The Mustang Steve McQueen expertly drove in the 1968 movie "Bullitt" was no average sports car.
Endless hagiographies and tributes were written about the mythical, practically supernatural fastback coupe. Grown men lusted over it. The Highland Green Mustang had achieved legendary status.
So when the world learned in January 2017 that the car, which had vanished from existence decades ago, had survived McQueen, who died in 1980, heartbreak turned into astonishment. The Kiernan family, the car's owner since 1974, had safely tucked it away in a Kentucky barn, far from prying eyes. Now, on Jan. 10, two years after its global debut in Detroit, the Mustang that started a phenomenon and forever changed car culture will go up for sale by Mecum Auctions in Kissimmee, Florida. The market will decide its value (there is no reserve price) and some experts estimate it could easily fetch $4.5 million, a new sales record for a Mustang. The current record-holder is a 1967 Shelby GT500 Super Snake, which was bought for a staggering $2.2 million in 2019.
"I don't need to sell this car," Sean Kiernan, whose father, Bob Kiernan, purchased it in 1974 for $3,500 after seeing an advertisement in Road & Track magazine, told ABC News. "I am OK with any price. But I would like it to be the most valuable Mustang ever."
Kiernan and his sister will drive the rusty and unrestored Mustang on the auction block as wealthy collectors from around the globe bid on the car. The Mustang, which his parents drove everywhere -- the odometer reads 65,055 miles -- provided closure for Kiernan after his father's death in 2014.
"It was a family car and my father was the last one who drove it," he said. "This whole process has been therapeutic for me. My father will always be connected to this car."
Eric Minoff, a specialist in the motoring department at Bonhams auction house, said "plenty" of people will be willing to pay a large premium for the "Bullitt Mustang."
"It's the 'hero car' from one of the most famous car chases," he told ABC News. "It's McQueen's single most significant motor car scene outside of [the movie] 'Le Mans.'"
A selling price of $5 million is not an "unrealistic figure," according to Minoff, who has seen the Mustang GT several times.
"Because of the way it looks and what we know about -- the car produces a certain aura," he said. "It's pretty special."
Moreover, "McQueen memorabilia tend to sell for a lot of money," Minoff noted. Bonhams has auctioned off dozens of McQueen's cars, motorcycles and personal items like a credit card and sunglasses. In March at the Amelia Island Auction, Bonhams will sell two vehicles driven by the actor and former race car driver in "The Thomas Crown Affair" -- a Con-Ferr Meyers Manx Dune Buggy and a 1967 Rolls-Royce Silver Shadow.
"Steve McQueen holds a lot of weight with older collectors," Minoff added.
Sam Murtaugh, marketing director at Mecum Auctions, expects movie buffs, muscle car enthusiasts and Mustang devotees to compete for the vehicle.
"There's been a lot of interest from known and private collectors," he told ABC News. "It's not really a car anymore. It's a piece of American history."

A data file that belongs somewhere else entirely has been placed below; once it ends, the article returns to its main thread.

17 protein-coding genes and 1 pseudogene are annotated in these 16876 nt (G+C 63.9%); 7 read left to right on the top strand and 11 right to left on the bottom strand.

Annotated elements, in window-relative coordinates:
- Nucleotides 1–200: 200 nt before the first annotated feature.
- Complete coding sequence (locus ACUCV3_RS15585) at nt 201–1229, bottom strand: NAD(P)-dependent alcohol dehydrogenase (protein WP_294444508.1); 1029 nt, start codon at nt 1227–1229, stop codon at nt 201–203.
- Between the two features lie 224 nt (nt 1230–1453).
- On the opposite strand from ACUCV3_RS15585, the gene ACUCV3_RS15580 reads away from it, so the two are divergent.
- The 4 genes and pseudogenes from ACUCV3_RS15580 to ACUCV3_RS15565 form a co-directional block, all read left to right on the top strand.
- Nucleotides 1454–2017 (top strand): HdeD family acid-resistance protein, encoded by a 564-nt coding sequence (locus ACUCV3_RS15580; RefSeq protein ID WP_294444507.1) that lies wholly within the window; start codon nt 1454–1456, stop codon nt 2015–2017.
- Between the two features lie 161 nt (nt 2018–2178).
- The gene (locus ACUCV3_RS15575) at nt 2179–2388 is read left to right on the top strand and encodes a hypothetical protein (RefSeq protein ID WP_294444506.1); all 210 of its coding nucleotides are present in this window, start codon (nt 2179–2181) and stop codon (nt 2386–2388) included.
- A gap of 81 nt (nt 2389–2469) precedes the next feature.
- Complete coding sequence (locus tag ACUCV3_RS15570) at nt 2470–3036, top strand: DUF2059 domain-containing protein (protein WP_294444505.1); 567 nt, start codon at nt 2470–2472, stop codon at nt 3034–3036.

David Conwill, associate editor of Hemmings Motor News, said he's not aware of any car that has "gotten this much buzz." But all the attention has its drawbacks, too.
"It's a burden to have something this valuable in your possession," he told ABC News. "I don't blame Sean for getting rid of it."
In 1994 the car's air cleaner was stolen. Over the past year, strangers have stopped by Kiernan's home in Kentucky unannounced, asking to see the car.
"It's become bigger than what I expected," Kiernan admitted. "I am an average guy with a two-car garage, not an eccentric collector."
Kevin Marti, a well-known Ford expert and president of Marti Auto Works, which archives Ford Motor Co.'s 150 million production records, was called on by Kiernan in June of 2016 to authenticate the vehicle. Marti, who can easily spot a fake Mustang, said his skepticism turned to elation when the car's aluminum VIN tag matched his electronic record. Ninety-eight percent of the Mustang is original, he noted. The fenders are still intact and the damage to the hood from filming was never repaired. Plus, the paint looks 50 years old, Marti said. The steering wheel McQueen gripped in the classic film, however, had been replaced by a prior owner.
The Mustang could not be "faked," he told ABC News.
But Kiernan cannot claim to be the sole owner of a "Bullitt Mustang." A few years ago Marti examined another Mustang that had been left to rot in a Mexican junkyard. The movie's stunt car, which many had assumed was crushed decades ago, was still alive, though a shell of its former self.
"It was missing the doors, fenders, engine, the whole drivetrain," Marti said. "Ninety-eight percent of the car was not there."
That Mustang was shipped to California and is undergoing a major restoration so it, too, can be auctioned for a hefty sum.
Kiernan said he and his family had decided it was time to give up ownership of the car after being its guardian for 45 years.
"This car is amazing ... but it needs to be in a collection with a team of people to take care of it," he said.
"The only reason to hang on to it is because of the emotional tie," he added wistfully. "I don't know my life without this car."